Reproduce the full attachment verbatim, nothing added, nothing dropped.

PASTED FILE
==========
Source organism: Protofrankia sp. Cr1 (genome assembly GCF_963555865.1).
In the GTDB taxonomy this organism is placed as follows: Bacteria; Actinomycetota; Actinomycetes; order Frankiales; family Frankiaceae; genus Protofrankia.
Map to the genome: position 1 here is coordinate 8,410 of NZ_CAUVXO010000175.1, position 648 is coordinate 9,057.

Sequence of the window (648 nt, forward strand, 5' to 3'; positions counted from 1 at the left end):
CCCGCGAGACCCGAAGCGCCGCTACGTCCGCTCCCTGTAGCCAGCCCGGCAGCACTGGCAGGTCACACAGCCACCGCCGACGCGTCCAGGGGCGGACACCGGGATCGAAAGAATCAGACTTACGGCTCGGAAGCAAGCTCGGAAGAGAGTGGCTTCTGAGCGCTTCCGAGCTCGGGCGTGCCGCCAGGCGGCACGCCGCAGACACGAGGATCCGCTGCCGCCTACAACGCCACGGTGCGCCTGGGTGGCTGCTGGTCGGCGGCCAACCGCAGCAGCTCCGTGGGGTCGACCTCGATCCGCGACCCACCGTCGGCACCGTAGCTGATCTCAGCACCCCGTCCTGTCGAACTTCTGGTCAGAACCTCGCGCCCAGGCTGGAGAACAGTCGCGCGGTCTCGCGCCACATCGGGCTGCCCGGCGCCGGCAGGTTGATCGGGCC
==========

Source organism: Protofrankia sp. Cr1 (genome assembly GCF_963555865.1).
In the GTDB taxonomy this organism is placed as follows: Bacteria; Actinomycetota; Actinomycetes; order Frankiales; family Frankiaceae; genus Protofrankia.
Map to the genome: position 1 here is coordinate 8,410 of NZ_CAUVXO010000175.1, position 648 is coordinate 9,057.

Sequence of the window (648 nt, forward strand, 5' to 3'; positions counted from 1 at the left end):
CCCGCGAGACCCGAAGCGCCGCTACGTCCGCTCCCTGTAGCCAGCCCGGCAGCACTGGCAGGTCACACAGCCACCGCCGACGCGTCCAGGGGCGGACACCGGGATCGAAAGAATCAGACTTACGGCTCGGAAGCAAGCTCGGAAGAGAGTGGCTTCTGAGCGCTTCCGAGCTCGGGCGTGCCGCCAGGCGGCACGCCGCAGACACGAGGATCCGCTGCCGCCTACAACGCCACGGTGCGCCTGGGTGGCTGCTGGTCGGCGGCCAACCGCAGCAGCTCCGTGGGGTCGACCTCGATCCGCGACCCACCGTCGGCACCGTAGCTGATCTCAGCACCCCGTCCTGTCGAACTTCTGGTCAGAACCTCGCGCCCAGGCTGGAGAACAGTCGCGCGGTCTCGCGCCACATCGGGCTGCCCGGCGCCGGCAGGTTGATCGGGCC